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|Title:||Feasibility of establishing an Australian ACL registry: a pilot study by the Australian Orthopaedic Association National Joint Replacement Registry (AOANJRR).|
|Epworth Authors:||Feller, Julian|
|Other Authors:||Lekkas, Christina|
|Keywords:||Anterior Cruciate Ligament|
General Sports Trauma
Australian Knee Society
Australian Orthopaedic Association
Knee Injury and Osteoarthritis Outcome Score
Patient Reported Outcome Measure
Musculoskeletal Clinical Institute, Epworth HealthCare, Victoria, Australia
|Citation:||Knee Surg Sports Traumatol Arthrosc. 2017 May;25(5):1510-1516|
|Abstract:||PURPOSE: Rupture of the anterior cruciate ligament (ACL) is a common and debilitating injury that impacts significantly on knee function and risks the development of degenerative arthritis. The outcome of ACL surgery is not monitored in Australia. The optimal treatment is unknown. Consequently, the identification of best practice in treating ACL is crucial to the development of improved outcomes. The Australian Knee Society (AKS) asked the Australian Orthopaedic Association (AOA) to consider establishing a national ACL registry. As a first step, a pilot study was undertaken by the Australian Orthopaedic Association National Joint Replacement Registry (AOANJRR) to test the hypothesis that collecting the required information in the Australian setting was possible. METHODS: Surgeons completed an operative form which provided comprehensive information on the surgery undertaken. Patients provided pre- and post-operative questionnaires including the Knee Injury and Osteoarthritis Outcome Score (KOOS) and the Marx Activity Scale (MA Scale). The number of ACL procedures undertaken at each hospital during the recruitment period was compared against State Government Health Department separation data. RESULTS: A total of 802 patients were recruited from October 2011 to January 2013. The overall capture rate for surgeon-derived data was 99%, and the capture rate for the pre-operative patient questionnaire was 97.9%. At 6 months, patient-reported outcomes were obtained from 55% of patients, and 58.5% of patients at 12 months. When checked against State Government Health Department separation data, 31.3% of procedures undertaken at each study hospital were captured in the study. CONCLUSION: It is possible to collect surgeon-derived and pre-operative patient-reported data, following ACL reconstruction in Australia. The need to gain patient consent was a limiting factor to participation. When patients did consent to participate in the study, we were able to capture nearly 100% of surgical procedures. Patient consent would not be an issue in for a national registry where inclusion is automatic unless the patient wishes to opt out. The collection of post-operative patient-reported outcome measures (PROMs) is more problematic, due to an insufficient proportion of individuals providing patient-reported outcomes. Alternative outcome measures are required for an ACL registry in Australia to be successfully implemented.|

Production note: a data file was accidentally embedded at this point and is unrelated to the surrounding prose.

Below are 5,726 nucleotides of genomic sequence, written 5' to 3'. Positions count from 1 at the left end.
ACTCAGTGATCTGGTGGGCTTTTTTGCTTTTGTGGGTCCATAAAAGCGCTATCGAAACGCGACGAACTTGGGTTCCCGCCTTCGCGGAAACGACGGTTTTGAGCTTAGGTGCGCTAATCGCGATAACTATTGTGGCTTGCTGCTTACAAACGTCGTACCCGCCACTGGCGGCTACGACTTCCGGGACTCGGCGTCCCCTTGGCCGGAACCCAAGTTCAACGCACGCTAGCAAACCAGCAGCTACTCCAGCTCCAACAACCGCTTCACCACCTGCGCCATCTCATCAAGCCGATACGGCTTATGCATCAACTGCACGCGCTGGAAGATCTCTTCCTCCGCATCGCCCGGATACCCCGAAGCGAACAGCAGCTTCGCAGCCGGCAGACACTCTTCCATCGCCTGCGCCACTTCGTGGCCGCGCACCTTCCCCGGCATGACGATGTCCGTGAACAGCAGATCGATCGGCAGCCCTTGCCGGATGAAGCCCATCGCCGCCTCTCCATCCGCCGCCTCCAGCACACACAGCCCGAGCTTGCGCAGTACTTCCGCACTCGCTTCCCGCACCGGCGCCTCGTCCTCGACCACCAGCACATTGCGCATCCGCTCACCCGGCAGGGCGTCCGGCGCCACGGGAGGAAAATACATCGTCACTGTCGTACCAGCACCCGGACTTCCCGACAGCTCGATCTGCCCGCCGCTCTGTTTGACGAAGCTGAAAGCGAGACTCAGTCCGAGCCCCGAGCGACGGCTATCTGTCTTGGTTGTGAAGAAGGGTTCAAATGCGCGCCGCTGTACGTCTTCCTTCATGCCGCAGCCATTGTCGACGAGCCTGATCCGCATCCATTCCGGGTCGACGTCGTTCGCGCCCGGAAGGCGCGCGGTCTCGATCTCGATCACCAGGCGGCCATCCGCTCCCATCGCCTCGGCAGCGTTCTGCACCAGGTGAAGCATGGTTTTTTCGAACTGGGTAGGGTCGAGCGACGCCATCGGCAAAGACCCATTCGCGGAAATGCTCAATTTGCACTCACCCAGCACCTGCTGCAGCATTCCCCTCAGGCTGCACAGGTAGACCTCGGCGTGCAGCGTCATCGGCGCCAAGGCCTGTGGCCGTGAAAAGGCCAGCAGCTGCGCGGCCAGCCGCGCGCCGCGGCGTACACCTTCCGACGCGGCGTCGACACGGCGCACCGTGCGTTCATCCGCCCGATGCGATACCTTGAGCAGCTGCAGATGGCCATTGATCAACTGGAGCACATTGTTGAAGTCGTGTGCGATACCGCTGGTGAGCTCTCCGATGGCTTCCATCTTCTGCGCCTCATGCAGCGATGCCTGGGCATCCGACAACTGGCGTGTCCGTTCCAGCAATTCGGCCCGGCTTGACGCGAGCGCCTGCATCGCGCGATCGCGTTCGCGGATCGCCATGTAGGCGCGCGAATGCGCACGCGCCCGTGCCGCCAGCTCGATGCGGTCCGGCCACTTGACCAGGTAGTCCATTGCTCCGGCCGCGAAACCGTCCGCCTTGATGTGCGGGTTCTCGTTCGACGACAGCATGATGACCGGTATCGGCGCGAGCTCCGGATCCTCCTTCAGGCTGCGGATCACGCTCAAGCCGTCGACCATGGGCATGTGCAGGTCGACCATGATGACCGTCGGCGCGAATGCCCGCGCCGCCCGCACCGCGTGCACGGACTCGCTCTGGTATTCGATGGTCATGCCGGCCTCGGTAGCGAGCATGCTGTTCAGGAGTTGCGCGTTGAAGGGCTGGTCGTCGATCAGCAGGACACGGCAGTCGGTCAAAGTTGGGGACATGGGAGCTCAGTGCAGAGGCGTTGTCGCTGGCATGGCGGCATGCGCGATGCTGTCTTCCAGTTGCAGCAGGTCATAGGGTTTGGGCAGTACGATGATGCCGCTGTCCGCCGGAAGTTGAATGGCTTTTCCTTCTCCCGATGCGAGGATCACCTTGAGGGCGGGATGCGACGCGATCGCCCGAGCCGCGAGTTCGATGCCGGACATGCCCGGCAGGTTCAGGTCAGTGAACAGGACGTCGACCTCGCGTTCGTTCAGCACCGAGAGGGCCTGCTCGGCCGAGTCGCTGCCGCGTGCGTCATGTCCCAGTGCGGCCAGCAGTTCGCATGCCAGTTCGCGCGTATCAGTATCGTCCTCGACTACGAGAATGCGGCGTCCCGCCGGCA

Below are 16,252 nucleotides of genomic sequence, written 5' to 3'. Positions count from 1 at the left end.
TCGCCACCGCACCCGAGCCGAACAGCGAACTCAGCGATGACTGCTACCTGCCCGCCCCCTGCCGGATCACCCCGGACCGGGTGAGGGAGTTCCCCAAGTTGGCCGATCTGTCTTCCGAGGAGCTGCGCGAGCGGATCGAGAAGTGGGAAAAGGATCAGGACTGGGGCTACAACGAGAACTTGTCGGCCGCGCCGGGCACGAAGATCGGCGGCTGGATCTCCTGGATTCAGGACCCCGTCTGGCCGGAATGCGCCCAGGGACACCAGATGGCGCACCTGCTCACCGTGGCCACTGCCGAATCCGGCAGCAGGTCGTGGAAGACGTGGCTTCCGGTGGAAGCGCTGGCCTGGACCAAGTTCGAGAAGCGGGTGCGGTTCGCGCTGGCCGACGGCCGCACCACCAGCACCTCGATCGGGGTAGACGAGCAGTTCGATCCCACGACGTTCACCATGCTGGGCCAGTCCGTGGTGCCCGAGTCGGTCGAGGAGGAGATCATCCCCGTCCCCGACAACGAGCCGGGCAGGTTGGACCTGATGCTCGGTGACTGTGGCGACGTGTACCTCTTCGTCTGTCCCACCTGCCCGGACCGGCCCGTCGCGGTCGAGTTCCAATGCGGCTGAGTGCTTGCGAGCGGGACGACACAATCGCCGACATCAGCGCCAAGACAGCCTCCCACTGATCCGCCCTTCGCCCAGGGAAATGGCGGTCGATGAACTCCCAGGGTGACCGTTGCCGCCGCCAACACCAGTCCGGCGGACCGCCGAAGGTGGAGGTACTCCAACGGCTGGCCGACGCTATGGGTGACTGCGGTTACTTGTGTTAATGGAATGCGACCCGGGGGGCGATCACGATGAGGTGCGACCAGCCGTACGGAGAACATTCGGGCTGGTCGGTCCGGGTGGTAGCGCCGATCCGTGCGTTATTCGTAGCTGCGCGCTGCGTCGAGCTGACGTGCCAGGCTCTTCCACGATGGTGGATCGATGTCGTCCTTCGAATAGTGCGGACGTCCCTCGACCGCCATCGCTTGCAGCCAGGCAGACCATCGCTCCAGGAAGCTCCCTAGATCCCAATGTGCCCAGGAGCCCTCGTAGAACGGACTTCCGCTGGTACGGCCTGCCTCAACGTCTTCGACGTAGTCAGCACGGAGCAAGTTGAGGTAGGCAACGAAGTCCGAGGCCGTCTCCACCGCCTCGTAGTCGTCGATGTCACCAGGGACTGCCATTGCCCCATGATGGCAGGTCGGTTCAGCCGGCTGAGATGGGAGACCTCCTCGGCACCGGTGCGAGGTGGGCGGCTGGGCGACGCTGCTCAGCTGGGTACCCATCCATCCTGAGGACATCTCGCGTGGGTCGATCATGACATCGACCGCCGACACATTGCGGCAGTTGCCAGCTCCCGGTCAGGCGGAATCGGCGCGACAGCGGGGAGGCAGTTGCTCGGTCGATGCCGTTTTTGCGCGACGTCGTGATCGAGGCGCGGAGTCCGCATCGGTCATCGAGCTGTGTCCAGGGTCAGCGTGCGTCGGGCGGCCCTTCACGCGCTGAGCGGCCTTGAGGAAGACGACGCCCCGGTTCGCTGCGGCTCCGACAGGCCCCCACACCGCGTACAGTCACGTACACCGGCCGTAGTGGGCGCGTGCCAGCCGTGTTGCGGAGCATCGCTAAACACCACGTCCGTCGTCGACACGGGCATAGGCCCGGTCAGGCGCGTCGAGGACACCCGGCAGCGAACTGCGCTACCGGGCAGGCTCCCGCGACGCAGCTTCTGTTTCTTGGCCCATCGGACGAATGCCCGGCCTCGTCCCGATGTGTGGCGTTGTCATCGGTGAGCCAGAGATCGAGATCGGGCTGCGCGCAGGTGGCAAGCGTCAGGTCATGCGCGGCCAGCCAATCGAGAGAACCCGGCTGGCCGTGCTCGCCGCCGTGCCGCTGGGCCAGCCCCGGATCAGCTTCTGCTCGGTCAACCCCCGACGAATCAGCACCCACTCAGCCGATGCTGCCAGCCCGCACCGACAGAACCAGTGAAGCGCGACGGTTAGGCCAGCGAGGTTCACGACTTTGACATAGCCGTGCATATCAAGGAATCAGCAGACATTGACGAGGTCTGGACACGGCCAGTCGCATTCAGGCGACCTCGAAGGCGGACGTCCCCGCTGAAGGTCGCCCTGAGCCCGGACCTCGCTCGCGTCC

|Journal Title:||Knee Surgery, Sports Traumatology, Arthroscopy|
|Affiliated Organisations:||Australian Orthopaedic Association National Joint Replacement Registry (AOANJRR), Adelaide, SA, 5001, Australia.|
Wakefield Orthopaedic Clinic, Adelaide, SA, 5000, Australia.
Northshore Private Hospital, St Leonards, NSW, 2065, Australia.
South Australian Health and Medical Research Institute (SAHMRI), Adelaide, SA, 5001, Australia.
Sportsmed SA, Stepney, SA, 5069, Australia.
Mater Hospital, Wollstonecraft, NSW, 2065, Australia.
St Vincent's Private East Melbourne (Mercy), Fitzroy, VIC, 3065, Australia.
Bethesda Hospital, Claremont, WA, 6010, Australia.
The Wesley Hospital, Auchenflower, QLD, 4066, Australia.
Brisbane Private Hospital, Brisbane, QLD, 4000, Australia.
|Type of Clinical Study or Trial:||Prospective Study|
|Appears in Collections:||Musculoskeletal|
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